New Scheme Replacing Erasmus to Enable Thousands of Students From Wales to Study Abroad as of Next Year
United Kingdom Europe Higher Education News by Erudera News Mar 22, 2021
15,000 students from Wales will be able to study abroad in the next four years through a new international study program created for students at Welsh universities, the ministers have announced.
According to Erudera.com, Cardiff University, in cooperation with the education and youth sector partners, will develop the program named the New International Learning Exchange scheme and launch it in 2022.
In addition to offering the opportunity to 15,000 students from Wales to study abroad, through the New International Learning Exchange scheme, a total of 10,000 participants will be able to study and work in Wales.
Moreover, the program will also cover all expenses so international students, teachers, and youngsters can be able to travel to study and work in Wales.
Despite being able to participate in the Turing Scheme in 2021-2022, the Welsh institutions will continue to benefit from Erasmus + exchanges which last year had to be postponed as a result of COVID-19.
Recently, the EU Commission President Ursula von der Leyen said that Wales could continue to be part of the Erasmus scheme only if the entire United Kingdom would decide to join again.
The Education Minister Kirsty Williams said that the most important ambassadors abroad are students and staff who convey the message that Wales is a welcoming study destination.
“Their education and cultural awareness are improved in many ways as a result of spending time abroad – just as our education providers are enriched by students and staff visiting Wales to study and teach,” Williams said.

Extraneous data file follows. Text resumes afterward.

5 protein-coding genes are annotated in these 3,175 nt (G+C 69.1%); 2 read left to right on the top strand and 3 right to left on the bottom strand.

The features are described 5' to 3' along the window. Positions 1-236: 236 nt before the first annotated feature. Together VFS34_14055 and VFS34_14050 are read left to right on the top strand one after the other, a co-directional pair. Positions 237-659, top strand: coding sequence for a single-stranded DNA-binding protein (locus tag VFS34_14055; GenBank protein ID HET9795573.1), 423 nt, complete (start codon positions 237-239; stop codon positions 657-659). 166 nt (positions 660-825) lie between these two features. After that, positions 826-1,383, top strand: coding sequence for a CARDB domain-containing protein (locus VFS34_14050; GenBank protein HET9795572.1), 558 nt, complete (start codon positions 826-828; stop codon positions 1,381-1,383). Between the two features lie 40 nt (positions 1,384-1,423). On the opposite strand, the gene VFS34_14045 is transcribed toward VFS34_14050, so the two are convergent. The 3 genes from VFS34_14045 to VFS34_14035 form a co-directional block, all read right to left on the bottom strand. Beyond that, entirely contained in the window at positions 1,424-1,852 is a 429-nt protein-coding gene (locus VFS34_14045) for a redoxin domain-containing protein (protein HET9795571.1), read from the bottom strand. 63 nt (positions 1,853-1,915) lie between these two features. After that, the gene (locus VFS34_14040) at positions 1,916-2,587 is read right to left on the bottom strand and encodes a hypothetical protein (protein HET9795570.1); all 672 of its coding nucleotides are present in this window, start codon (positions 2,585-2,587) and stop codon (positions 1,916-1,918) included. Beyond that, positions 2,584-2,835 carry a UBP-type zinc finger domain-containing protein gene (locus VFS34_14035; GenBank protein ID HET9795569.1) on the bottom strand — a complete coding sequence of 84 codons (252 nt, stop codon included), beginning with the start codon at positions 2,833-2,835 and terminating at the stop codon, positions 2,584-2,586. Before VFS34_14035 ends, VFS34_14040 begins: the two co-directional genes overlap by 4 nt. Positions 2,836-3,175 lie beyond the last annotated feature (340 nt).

She further said that the next generation of students must have the same opportunities as the latter had in the past years.
“The Turing scheme will fund UK participants to go abroad, and we anticipate other countries will do the same. The benefits of the exchanges will be kept under review, and the learnings used to build on future schemes,” a spokeswoman said.
Due to the failure to reach a Brexit agreement on the issue, the UK will no longer be part of the EU’s Erasmus scheme. Thus, the British government has decided to replace it with the Turing scheme, named after the pioneer Alan Turing, for which the Department for Education (DfE) said that over £100 million are expected to be spent.
The department pointed out that around 35,000 students will receive funding from the scheme to go on placements across the world. For the first year of the Turing scheme, the Welsh government will be allocating £65m until 2026.
At the end of last year, the European Parliament, along with the Council’s negotiating team, secured a provisional agreement over the Erasmus+ for the 2021-2027 period, which, different from the old program, would include a higher number of participants.
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